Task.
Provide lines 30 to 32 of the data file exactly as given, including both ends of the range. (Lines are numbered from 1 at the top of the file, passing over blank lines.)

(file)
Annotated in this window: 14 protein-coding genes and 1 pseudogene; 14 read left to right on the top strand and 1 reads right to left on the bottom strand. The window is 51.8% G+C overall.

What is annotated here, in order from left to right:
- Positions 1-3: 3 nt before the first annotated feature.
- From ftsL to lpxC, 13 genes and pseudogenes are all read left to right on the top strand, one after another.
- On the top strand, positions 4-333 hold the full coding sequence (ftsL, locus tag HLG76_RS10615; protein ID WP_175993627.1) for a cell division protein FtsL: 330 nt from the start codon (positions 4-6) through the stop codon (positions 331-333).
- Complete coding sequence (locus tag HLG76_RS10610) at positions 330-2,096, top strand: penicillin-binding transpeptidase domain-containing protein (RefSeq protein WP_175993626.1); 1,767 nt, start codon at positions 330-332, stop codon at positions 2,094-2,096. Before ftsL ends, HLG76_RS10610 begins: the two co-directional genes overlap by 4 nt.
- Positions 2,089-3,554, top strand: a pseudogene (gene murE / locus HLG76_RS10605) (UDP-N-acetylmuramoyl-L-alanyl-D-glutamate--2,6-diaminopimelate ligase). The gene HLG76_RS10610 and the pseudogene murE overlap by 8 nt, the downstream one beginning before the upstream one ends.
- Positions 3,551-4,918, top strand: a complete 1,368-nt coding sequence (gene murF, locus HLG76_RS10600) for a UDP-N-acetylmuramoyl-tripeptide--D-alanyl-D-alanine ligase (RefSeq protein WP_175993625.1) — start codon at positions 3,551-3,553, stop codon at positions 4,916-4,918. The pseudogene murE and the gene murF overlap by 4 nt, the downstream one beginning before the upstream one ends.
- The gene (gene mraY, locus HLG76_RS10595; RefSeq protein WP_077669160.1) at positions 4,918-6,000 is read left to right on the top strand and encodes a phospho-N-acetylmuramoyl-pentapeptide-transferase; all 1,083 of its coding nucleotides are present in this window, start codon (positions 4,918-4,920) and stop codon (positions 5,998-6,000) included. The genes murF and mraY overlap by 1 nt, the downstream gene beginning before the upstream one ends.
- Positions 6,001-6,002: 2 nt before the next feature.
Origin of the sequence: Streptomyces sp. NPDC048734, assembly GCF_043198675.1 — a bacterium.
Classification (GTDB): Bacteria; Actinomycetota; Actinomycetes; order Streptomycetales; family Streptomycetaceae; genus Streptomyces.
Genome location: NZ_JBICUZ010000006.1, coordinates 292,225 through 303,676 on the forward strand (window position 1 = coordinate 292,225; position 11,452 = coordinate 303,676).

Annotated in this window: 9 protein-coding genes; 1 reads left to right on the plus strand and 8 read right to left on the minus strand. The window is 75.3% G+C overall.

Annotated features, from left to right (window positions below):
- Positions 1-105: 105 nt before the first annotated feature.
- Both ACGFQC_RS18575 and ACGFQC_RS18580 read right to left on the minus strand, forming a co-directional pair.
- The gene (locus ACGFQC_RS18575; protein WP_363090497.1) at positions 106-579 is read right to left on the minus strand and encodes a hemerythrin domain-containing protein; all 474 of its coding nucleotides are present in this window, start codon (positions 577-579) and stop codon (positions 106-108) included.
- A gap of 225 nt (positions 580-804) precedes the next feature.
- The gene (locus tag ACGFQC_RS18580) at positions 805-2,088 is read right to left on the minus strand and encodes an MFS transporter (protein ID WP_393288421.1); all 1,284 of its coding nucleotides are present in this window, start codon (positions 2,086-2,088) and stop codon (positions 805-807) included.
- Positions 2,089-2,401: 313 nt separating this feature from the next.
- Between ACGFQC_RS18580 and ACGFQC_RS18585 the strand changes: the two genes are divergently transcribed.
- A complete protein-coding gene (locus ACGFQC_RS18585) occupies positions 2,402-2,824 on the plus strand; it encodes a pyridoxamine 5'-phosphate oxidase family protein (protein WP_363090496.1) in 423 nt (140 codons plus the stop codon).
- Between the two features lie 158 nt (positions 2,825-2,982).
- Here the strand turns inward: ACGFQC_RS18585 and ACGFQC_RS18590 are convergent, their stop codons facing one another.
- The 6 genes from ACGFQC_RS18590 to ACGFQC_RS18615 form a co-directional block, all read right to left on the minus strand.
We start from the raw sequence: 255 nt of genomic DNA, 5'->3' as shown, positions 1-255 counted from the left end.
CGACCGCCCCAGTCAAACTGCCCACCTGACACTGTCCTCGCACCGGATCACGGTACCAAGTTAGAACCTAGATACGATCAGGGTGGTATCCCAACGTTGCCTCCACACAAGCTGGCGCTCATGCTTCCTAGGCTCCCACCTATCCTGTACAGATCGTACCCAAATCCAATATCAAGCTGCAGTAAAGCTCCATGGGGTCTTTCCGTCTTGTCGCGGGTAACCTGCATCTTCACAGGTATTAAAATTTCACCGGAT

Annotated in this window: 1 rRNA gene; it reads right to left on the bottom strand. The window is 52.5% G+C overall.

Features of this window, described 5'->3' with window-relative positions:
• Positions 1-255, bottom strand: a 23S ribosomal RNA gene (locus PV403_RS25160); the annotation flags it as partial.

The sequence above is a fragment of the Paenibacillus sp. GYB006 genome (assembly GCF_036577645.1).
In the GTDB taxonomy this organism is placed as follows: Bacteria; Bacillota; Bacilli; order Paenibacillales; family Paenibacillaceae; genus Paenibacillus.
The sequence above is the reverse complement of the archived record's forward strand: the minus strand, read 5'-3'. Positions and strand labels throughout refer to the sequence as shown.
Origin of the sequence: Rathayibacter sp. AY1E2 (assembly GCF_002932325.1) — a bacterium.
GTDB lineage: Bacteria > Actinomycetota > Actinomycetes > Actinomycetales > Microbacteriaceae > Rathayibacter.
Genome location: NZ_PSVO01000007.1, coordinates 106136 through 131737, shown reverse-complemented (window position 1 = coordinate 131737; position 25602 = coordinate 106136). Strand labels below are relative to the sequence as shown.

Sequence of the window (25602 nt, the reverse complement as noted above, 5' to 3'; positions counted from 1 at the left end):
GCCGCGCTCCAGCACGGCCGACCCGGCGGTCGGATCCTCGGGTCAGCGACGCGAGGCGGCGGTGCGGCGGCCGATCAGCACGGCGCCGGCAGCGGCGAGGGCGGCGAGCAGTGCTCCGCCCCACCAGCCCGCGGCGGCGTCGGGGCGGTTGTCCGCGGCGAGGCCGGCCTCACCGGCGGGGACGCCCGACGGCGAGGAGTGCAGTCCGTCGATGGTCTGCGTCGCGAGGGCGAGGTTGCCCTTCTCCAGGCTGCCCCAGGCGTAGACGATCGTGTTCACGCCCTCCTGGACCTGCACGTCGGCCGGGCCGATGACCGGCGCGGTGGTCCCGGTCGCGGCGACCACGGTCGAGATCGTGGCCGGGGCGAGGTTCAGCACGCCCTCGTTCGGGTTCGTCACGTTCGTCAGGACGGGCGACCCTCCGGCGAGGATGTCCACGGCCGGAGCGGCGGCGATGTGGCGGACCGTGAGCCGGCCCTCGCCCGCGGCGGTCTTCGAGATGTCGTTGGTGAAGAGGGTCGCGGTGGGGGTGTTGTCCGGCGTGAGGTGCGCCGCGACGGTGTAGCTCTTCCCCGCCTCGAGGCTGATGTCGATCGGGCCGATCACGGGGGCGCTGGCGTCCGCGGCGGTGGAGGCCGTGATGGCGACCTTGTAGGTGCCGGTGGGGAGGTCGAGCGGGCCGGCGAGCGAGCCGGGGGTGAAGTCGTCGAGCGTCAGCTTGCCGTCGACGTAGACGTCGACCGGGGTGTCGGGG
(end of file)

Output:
Features of this window, described 5'->3' with window-relative positions:
• Positions 1-255, bottom strand: a 23S ribosomal RNA gene (locus PV403_RS25160); the annotation flags it as partial.

The sequence above is a fragment of the Paenibacillus sp. GYB006 genome (assembly GCF_036577645.1).